What their election does not mean
Last night’s Republican primary runoff in South Carolina plausibly clears the way for Nikki Haley to join Bobby Jindal as governors with an epochal distinction: two Indian Americans leading two Southern states. Belonging to a community that makes up less than a percentage of the U.S. population, their accomplishment is momentous, even more so as Haley would be the first female governor of her state. Coupled with President Obama’s own astounding win last year–he carried North Carolina, Virginia and Florida–a credible argument could be made that in politics, at least, a post-racial South is emerging.
Haley endured ludicrous, unsubstantiated allegations of infidelity, and she and Jindal both faced down racial slurs and epithets on their road to victory. But listen to the buzz around Haley’s improbable rise and Jindal’s electoral success, and what is abundantly clear is that a politically post-racial America does not mean that a pluralistic America has emerged.
As any observer knows by now, say what you will about Haley and Jindal, but don’t say that they are not Christian. Ask about the Dharma religions (Hinduism, Buddhism, Sikhism and Jainism) of their childhood and their parents–Hinduism for Jindal and Sikhism for Haley–and be referred to Haley’s website where she writes of “living for Christ” or Jindal’s own striking testimonials to his conversion and the Catholic faith.
This year, eight Indian Americans, most of whom are Hindu, are running for national or statewide office–a record number–and the questions of faith become increasingly urgent. The media storyline–“Haley and Jindal triumph despite questions about their faith”– leaves millions of America’s adherents of Dharma faiths stone cold: what is so miserably wrong and unelectable in being a Hindu, Sikh, Buddhist or Jain?
American Muslims faced this cruel non-acceptance, of course, as President Obama’s keepers were made to combat the disingenuous allegation that he could possibly be a Muslim as they put his church-going Christian credentials front and center. The pigment of Obama’s, Jindal’s or Haley’s skin does not seem to matter, goes the popular narrative, but Christian faith is a foregone criterion for electability. A religious litmus test is clearly in play.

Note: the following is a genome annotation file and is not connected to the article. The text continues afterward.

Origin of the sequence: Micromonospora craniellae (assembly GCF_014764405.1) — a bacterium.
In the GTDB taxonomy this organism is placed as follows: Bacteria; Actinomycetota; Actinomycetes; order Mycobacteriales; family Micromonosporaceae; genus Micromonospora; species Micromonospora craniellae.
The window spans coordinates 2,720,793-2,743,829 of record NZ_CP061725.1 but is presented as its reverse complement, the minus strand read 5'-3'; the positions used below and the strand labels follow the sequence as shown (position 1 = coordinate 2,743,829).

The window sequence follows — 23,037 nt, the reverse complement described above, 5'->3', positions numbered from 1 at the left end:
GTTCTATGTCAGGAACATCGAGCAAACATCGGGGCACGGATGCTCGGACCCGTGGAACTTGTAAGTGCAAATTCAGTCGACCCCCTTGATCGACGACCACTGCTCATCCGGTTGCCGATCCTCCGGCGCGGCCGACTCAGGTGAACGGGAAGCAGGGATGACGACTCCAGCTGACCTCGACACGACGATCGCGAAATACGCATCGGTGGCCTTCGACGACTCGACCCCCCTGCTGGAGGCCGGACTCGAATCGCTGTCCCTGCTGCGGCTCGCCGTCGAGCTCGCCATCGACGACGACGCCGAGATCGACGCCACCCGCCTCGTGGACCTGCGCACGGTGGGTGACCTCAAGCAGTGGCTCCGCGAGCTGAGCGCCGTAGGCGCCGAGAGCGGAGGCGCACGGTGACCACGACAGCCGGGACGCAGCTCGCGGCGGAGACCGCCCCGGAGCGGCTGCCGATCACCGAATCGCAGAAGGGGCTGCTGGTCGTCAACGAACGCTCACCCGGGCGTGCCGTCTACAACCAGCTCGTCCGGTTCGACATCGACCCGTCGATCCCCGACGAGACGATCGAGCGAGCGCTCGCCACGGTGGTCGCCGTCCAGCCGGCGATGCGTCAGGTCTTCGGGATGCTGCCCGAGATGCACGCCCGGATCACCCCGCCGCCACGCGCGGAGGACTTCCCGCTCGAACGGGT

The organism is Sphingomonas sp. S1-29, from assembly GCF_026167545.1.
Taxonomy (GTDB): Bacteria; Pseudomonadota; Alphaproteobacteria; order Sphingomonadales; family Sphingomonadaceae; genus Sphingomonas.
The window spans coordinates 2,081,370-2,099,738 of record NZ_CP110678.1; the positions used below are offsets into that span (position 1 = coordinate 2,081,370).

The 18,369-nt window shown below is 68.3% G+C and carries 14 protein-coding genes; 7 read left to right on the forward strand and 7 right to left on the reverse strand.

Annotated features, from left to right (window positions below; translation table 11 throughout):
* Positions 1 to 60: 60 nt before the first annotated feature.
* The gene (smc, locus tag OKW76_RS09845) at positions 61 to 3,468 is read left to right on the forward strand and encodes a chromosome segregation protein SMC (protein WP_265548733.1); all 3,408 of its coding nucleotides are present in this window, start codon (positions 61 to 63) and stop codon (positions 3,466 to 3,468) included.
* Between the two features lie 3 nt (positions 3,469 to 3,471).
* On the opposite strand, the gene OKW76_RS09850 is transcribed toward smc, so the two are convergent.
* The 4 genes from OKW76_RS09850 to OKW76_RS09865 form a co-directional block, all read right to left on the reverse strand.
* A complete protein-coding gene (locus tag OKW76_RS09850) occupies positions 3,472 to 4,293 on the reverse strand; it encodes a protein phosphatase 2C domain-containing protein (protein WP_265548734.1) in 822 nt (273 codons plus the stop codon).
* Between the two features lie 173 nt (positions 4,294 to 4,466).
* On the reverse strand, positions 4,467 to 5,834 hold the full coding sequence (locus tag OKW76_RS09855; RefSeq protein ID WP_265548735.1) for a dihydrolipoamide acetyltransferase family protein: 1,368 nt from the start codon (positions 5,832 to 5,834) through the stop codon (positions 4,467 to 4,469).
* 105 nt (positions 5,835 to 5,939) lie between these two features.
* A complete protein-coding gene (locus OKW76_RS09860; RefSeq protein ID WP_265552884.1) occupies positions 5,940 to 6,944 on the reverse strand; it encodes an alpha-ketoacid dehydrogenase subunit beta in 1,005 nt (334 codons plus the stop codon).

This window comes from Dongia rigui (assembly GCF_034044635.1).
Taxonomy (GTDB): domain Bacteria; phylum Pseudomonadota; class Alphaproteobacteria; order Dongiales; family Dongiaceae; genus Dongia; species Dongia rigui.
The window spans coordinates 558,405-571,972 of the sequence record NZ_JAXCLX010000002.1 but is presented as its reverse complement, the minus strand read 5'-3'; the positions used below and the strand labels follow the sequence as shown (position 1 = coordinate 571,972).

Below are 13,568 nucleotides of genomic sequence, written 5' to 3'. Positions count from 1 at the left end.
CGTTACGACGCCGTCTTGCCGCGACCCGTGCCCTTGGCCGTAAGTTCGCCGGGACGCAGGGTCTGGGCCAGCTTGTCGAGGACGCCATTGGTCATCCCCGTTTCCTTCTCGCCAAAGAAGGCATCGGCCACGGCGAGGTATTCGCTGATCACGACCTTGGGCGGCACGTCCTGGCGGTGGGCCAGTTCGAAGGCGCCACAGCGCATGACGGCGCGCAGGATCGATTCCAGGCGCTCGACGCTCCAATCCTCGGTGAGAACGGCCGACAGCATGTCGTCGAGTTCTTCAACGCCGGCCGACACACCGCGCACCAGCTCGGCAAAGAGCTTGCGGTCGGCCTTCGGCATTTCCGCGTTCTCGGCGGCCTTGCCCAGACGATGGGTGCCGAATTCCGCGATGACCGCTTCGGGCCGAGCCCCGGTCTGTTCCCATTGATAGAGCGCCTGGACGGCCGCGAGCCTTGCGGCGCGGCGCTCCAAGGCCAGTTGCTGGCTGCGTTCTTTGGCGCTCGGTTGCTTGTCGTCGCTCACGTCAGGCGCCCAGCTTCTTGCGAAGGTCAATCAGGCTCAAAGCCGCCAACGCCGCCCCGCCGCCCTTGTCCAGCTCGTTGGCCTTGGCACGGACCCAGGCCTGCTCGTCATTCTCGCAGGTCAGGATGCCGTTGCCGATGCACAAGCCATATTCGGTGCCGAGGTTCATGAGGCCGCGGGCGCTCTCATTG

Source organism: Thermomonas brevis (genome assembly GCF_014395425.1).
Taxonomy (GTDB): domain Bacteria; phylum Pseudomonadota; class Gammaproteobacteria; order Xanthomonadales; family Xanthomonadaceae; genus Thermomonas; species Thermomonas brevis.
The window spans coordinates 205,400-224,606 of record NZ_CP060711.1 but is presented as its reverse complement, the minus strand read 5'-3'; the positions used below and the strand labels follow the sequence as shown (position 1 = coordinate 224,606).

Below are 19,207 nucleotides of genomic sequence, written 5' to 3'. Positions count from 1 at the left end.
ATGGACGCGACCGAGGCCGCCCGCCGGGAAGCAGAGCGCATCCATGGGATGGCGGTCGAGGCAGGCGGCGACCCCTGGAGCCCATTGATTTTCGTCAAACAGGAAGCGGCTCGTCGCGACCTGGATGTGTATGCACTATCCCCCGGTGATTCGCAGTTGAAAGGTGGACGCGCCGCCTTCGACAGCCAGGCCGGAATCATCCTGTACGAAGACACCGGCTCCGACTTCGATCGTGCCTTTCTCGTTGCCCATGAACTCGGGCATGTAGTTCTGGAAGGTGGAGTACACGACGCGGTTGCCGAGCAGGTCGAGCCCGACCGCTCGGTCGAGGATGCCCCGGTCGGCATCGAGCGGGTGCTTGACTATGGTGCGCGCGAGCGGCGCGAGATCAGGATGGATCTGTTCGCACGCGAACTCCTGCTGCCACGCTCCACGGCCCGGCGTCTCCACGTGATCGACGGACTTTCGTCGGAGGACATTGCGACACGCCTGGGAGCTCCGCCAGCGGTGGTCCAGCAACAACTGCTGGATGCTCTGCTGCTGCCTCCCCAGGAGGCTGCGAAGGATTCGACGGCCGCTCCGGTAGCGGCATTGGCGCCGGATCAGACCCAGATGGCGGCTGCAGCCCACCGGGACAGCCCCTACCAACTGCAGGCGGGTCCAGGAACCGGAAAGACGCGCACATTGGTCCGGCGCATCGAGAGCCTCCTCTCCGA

This very American phenomenon is perhaps not surprising considered in the context of very overt demonstrations of faith now de rigueur for today’s politicians. From Sarah Palin’s channeling of the church lady to U.S. Rep. John Shimkus’s (R-IL) daily Bible tweets, and from South Carolina Republican-dominated legislature’s failed sponsorship of a Christian themed license plate to Texas Governor Rick Perry’s Supreme Court challenge to display the Ten Commandments on state capitol grounds, too many politicians are using their bully pulpits to bully those of other faiths.
When one family member so publicly repudiates their religion, especially when culture, religion and traditions are as intertwined as they are for Dharma faiths, there are inevitably painful conflicts that arise within families–even communities. Many Hindus and Sikhs may question why Jindal and Haley’s disavowals need be so public and unflinching. Religious conversion should be a personal sojourn, but Jindal and Haley’s capitulation to an evangelical insistence on public religiosity and disavowals of their ancestral faiths are galling to many.
Six years ago when Haley first won a state legislature seat in South Carolina, she spoke of a more syncretic embrace of religion saying that her family attended both Sikh services and those in her husband’s Methodist Church. Under the withering glare of the far right mandates of South Carolina politics, her Christianity took a recent hard turn with an emphatically evangelical Christian dialect. She gets a perfect rating from anti-abortion groups, she advocates deportation of illegal immigrants–a tea party darling winning a coveted Palin endorsement.
Jindal’s embrace of Catholicism, meanwhile, occurred in high school, even as his parents were leaders of a nascent Hindu community in Baton Rouge in the 1980’s. In the news today for his opposition to the deep water drilling moratorium Obama tries to impose, he stands to the right of most Americans in his embrace of conservative principles similar to Haley’s and even in his advocacy of Intelligent Design promoted by the evangelical movement in his state’s schools.
The Indian American community may be politically mature enough to realize that Indian Americans in high office necessarily serve their constituency and not the ethnic community from whence they came. But the need to “prove” religious fidelity can be unnerving. In 2007, when 358 Christian, Jewish and Muslim members of the U.S. House passed a non-binding resolution recognizing the historical significance of the Hindu and Sikh festival of Diwali, Jindal, then a member of the House, was one of only a handful of legislators that publicly abstained.
Jindal and Haley, as brilliant and dynamic trailblazers, have thrown open the doors to political office, laying waste to minefields of ethnic slurs and perverse allegations that naysayers put in their way. Race is not an impediment to high office, and that is something to celebrate, no doubt. But in their public remonstrations of their parent’s faiths, Jindal and Haley tell well over three million Hindu and Sikh Americans that their time has not yet come as people of faith. And in their absolute denial of their religious heritage, they deny something far greater: a society that privileges pluralism–that no one religion has the monopoly on Truth–and that Hindus, Sikhs, Muslims, Pagans, agnostics and atheists may invest differently towards the afterlife, but can live in this life with all of the humanity, generosity and yes, frailty of any of those that presume to lead our states or nation today.